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Mount a remote directory over a local network using sshfs


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#1 Al1000

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Posted 08 November 2016 - 03:42 PM

Mount a remote directory over a local network using sshfs

Guide Overview

The purpose of this guide is to teach you how to mount a remote directory over a local network using sshfs. This is an easy way to share files between Linux computers over a local network particularly when they are owned by the same user, as no root permissions are required, which is the case for the purpose of this guide.

Tools Needed
  • Two Linux computers and a router.
Instructions
  • Install sshfs (unless it is already installed) on both machines. In Debian-based distros, run this command in a terminal:
    apt-cache policy sshfs
    That will tell you whether it's already installed on your system and if it's available for installation. If it's not installed, but is available, install it by running this command in a terminal:
    sudo apt-get install sshfs
  • If either computer uses a firewall, create an exception for ssh. In Debian'based systems that use ufw, you can create an exception by running this command in a terminal:
    sudo ufw allow ssh
    If both computers use a firewall, be sure to do the same on each one.
  • Now create a mount point in your user's home directory. (A mount point is a directory for mounting a file system in). While file systems on other devices are ordinarily mounted in /media or /mnt, you can mount them anywhere.
    To create a mount point in your user's home directory called "mountp", open a terminal in your user's home directory and run this command:
    mkdir mountp
  • You can mount any directory that you are the owner of, without using root permissions, but for the purpose of this guide I'll mount my user's home directory from the remote system.
    To mount your user's home directory from the remote system, run this command in a terminal (from your user's home directory, where you created the mountpoint), swapping "yourusername" for your user name, and "remotesystemname" for the name of the remote system. This information is available from the command prompt in a terminal; the text preceding @ is your username, and the text following @ is the name of your system. For example, the command prompt on my remote system reads al@puppy-pc:~$ so my username is al and the name of the system is puppy-pc.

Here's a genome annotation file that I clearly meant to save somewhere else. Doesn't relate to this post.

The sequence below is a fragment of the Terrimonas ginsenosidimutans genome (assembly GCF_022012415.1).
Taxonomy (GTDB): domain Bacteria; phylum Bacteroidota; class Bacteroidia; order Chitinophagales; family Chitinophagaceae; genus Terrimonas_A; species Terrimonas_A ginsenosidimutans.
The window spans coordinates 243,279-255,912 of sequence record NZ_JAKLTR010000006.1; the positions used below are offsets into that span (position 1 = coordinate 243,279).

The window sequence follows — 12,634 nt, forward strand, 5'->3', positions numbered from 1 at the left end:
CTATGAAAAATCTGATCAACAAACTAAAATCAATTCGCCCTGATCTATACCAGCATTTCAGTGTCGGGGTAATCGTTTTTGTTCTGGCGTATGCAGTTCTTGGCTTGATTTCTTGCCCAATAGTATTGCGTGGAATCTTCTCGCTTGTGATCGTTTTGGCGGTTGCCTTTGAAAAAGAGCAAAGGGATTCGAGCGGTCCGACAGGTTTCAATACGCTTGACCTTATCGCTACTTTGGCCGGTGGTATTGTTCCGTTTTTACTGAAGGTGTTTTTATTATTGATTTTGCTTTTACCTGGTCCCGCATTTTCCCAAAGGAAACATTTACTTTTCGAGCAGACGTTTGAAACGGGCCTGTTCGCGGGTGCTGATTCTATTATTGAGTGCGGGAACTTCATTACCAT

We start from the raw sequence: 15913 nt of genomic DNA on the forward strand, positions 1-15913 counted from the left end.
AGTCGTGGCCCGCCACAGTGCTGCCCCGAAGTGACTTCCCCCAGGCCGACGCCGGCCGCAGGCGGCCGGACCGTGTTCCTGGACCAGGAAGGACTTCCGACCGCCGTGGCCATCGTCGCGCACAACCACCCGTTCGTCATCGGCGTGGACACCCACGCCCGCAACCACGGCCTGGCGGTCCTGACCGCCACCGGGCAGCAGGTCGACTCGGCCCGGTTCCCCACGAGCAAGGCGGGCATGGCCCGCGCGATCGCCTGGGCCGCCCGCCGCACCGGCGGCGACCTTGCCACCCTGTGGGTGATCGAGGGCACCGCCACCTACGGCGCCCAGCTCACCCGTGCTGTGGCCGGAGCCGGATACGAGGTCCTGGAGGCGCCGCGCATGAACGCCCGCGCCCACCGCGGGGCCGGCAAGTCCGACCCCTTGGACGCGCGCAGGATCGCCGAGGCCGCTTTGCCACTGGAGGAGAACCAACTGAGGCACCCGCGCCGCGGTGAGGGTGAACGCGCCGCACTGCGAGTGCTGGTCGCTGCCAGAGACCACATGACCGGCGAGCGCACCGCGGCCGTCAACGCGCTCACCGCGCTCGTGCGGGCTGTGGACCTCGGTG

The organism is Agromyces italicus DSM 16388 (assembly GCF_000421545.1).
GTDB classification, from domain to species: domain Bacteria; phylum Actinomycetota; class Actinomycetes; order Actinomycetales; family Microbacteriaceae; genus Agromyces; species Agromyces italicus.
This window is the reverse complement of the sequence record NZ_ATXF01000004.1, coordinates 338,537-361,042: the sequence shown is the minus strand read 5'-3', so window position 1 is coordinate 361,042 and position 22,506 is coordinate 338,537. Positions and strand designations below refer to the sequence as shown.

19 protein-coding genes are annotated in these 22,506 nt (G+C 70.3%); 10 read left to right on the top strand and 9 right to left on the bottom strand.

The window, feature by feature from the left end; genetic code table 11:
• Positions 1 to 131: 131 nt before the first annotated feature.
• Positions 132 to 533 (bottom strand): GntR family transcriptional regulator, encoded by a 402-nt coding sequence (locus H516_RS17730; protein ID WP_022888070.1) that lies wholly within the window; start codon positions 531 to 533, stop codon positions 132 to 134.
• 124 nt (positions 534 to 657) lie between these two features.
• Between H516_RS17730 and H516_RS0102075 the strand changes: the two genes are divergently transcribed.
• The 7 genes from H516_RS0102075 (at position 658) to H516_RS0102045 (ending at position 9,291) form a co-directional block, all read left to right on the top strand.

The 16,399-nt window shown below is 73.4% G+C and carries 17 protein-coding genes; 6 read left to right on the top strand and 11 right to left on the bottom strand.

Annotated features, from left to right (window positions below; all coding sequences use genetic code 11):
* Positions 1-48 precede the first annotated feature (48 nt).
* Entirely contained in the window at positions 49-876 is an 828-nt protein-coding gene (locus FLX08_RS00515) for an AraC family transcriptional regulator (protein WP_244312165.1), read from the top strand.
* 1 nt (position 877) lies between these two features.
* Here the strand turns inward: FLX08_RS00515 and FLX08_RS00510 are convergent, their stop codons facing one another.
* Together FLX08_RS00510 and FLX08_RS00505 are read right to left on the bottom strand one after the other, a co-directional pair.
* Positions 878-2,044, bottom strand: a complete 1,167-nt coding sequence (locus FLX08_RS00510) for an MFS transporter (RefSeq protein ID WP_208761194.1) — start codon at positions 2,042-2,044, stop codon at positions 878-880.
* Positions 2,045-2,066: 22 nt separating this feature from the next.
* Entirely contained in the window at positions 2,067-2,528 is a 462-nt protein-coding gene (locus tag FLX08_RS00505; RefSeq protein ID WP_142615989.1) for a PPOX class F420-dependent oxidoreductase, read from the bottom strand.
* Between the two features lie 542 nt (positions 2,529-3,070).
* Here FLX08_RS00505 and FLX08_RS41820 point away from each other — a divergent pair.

sshfs yourusername@remotesystemname:/home/yourusername mountp
    So I would type:
    sshfs al@puppy-pc:/home/al mountp
  • Enter your password for the remote computer at the prompt.
    If you are not asked for your password, please see post #2 for another method.
  • Your user's home directory from the remote computer, should now be mounted in mountp.
    You can now open mountp in your file manager, and drag and drop files to and from your user's home directory on your remote computer, as if it was a directory on the computer you are using. :)
  • To unmount the remote directory, open a terminal in your user's home directory and run this command:
    fusermount -u mountp
That's all there is to it. You can either delete the directory mountp when you're finished, or leave it there for next time. :)

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#2 Al1000

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Posted 08 November 2016 - 03:49 PM

If using the name of the remote computer in step 4 above doesn't work, try using its IP address instead. To find the IP address of the remote computer, open a terminal on it and run this command:
ifconfig
This will list all network devices on the computer, for example wifi and ethernet. You will find the IP address for the system in the information on the network device that is being used. It will read something like: inet addr:192.168.1.60

Modify the command in step 4 above to swap yourusername@remotesystemname, for the IP address of the remote system. For example if my remote system used the IP address above, I would type:
sshfs 192.168.1.60:/home/al mountp

Edited by Al1000, 08 November 2016 - 03:49 PM.





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